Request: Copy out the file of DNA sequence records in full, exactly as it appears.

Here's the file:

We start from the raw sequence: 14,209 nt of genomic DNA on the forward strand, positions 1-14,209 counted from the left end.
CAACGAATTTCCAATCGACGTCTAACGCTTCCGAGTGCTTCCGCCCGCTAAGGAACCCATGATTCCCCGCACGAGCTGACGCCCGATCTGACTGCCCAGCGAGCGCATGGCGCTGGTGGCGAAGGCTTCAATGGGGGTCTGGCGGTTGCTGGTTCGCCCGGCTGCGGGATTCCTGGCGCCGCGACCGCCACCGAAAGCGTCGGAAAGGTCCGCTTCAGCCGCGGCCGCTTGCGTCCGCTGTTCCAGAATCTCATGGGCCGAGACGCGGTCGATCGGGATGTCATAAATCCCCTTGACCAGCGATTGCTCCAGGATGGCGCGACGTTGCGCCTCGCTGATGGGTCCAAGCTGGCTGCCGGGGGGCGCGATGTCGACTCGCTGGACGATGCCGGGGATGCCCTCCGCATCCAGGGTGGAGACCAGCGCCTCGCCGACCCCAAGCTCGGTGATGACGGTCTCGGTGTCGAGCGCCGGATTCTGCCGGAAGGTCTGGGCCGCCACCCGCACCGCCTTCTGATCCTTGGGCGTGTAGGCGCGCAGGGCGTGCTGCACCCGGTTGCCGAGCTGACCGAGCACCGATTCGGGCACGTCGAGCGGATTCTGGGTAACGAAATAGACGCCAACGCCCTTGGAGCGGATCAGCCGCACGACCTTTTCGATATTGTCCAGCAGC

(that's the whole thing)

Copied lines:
We start from the raw sequence: 14,209 nt of genomic DNA on the forward strand, positions 1-14,209 counted from the left end.
CAACGAATTTCCAATCGACGTCTAACGCTTCCGAGTGCTTCCGCCCGCTAAGGAACCCATGATTCCCCGCACGAGCTGACGCCCGATCTGACTGCCCAGCGAGCGCATGGCGCTGGTGGCGAAGGCTTCAATGGGGGTCTGGCGGTTGCTGGTTCGCCCGGCTGCGGGATTCCTGGCGCCGCGACCGCCACCGAAAGCGTCGGAAAGGTCCGCTTCAGCCGCGGCCGCTTGCGTCCGCTGTTCCAGAATCTCATGGGCCGAGACGCGGTCGATCGGGATGTCATAAATCCCCTTGACCAGCGATTGCTCCAGGATGGCGCGACGTTGCGCCTCGCTGATGGGTCCAAGCTGGCTGCCGGGGGGCGCGATGTCGACTCGCTGGACGATGCCGGGGATGCCCTCCGCATCCAGGGTGGAGACCAGCGCCTCGCCGACCCCAAGCTCGGTGATGACGGTCTCGGTGTCGAGCGCCGGATTCTGCCGGAAGGTCTGGGCCGCCACCCGCACCGCCTTCTGATCCTTGGGCGTGTAGGCGCGCAGGGCGTGCTGCACCCGGTTGCCGAGCTGACCGAGCACCGATTCGGGCACGTCGAGCGGATTCTGGGTAACGAAATAGACGCCAACGCCCTTGGAGCGGATCAGCCGCACGACCTTTTCGATATTGTCCAGCAGC